“May I use your laptop for a few minutes?”
What is your gut instinct when you hear these words? Uncertainty, because you’re not sure when you last encrypted and sorted your video files? Fear that the person may click on the “wrong” folder? Do you hover around in case you have to tackle them because they’re about to click on a folder that stores your personal video and media files?
These are not the thoughts of someone that is paranoid, rather they are the thoughts of someone who wants privacy. While the scenario above is focused on shared Macs, there are far more sinister alternatives like your system being stolen or a hacker gaining access.
How to keep private video safe on macOS
We are going to show you some practical measures that you can take to ensure that your video files are properly secured. We start with manual methods and then reveal the best video hiding tool of all, Hider 2.
Hide videos in plain sight (but not total securely)
There are many basic ways in which you can hide your video folders and files. Even though they are not super secure, these simple solutions may be enough for you to feel at ease.
The most obvious method, which many people use, is to give your video folder a boring name like “Data” and move the folder somewhere obscure where it wouldn’t be found by accident. You can take this even further by renaming your video files to make it even less likely that a search for private media files would pick them up.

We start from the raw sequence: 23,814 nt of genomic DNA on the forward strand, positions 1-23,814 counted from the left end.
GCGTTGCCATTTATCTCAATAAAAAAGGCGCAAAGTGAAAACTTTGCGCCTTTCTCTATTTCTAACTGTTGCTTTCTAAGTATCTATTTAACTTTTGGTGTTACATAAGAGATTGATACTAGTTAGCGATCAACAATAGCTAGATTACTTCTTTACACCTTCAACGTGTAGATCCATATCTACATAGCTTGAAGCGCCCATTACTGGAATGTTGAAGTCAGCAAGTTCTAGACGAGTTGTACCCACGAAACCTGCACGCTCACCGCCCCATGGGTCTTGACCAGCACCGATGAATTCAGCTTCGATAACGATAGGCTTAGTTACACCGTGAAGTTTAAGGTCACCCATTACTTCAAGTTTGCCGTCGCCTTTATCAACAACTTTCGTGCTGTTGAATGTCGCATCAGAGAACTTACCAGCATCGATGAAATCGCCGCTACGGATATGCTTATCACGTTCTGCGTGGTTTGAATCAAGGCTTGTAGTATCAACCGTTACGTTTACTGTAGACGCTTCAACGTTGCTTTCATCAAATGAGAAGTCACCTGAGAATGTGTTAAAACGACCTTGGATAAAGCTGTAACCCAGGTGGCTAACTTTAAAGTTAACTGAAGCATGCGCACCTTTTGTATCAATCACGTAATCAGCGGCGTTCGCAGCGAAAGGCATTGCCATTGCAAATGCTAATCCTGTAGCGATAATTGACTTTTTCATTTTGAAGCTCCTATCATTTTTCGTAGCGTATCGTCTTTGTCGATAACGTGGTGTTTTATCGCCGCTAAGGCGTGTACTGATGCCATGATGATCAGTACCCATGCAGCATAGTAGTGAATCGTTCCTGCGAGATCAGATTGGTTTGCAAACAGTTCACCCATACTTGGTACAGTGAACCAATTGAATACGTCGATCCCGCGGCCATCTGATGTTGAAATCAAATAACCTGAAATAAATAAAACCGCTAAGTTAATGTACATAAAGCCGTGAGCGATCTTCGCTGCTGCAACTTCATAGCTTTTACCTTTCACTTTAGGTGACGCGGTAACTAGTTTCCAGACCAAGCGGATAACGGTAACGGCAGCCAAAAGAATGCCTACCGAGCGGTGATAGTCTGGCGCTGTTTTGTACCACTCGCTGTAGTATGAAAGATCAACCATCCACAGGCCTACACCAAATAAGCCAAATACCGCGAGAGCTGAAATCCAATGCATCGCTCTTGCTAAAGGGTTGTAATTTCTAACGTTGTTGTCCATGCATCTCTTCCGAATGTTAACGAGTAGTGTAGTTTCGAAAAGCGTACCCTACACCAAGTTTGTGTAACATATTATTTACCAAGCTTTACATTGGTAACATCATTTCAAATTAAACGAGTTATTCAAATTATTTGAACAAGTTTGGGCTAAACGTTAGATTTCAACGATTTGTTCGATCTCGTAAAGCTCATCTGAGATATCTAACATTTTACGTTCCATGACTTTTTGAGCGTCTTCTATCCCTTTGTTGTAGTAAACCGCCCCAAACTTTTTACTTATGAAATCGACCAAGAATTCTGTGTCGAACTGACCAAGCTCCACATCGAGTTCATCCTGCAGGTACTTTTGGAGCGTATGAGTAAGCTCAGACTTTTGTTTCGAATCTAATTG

Personally, I wouldn’t feel very safe with that as many only method so let’s look at something a bit more effective – the easy little trick of hiding private videos in another account on your Mac.
Simply create a new user in the System Preferences Users & Groups preference pane, then log in to it and put the video files and folders you want to hide into that account. This does mean you have to constantly switch accounts to access your hidden videos, but it will at least eliminate the accidental discovery by a colleague or family member.
Use encryption as your video locker
A method with a much higher level of security is encryption. By encrypting your private videos or video folder, you will make sure it cannot be viewed even if someone finds it. Once encrypted you can also move it to an external drive or even backup to DropBox, knowing that if you drive is lost or your cloud is hacked, your videos will remain secure.
The MacOS app, Disk Utility, can do this for you but it wasn’t developed for the purpose of hiding files so it’s not an ideal solution.
If you want to give it a try we’re going to show you have to create an encrypted folder (in this case called an “image”) with Disk Utility.
- Open Disk Utility
- In the top bar choose File > New Image > Blank image
- In the dialog choose where you want the image to be created, the name, and all other simple information
- We recommend macOS Extended for format.
- 256 bit AES for encryption. You’ll be asked to create a new password, choose a strong password that you will remember (or use Keychain Assistant, its icon is next to the form).
- No Partition Map for partitions, and Read/Write Disk Image for image format.
- Click Save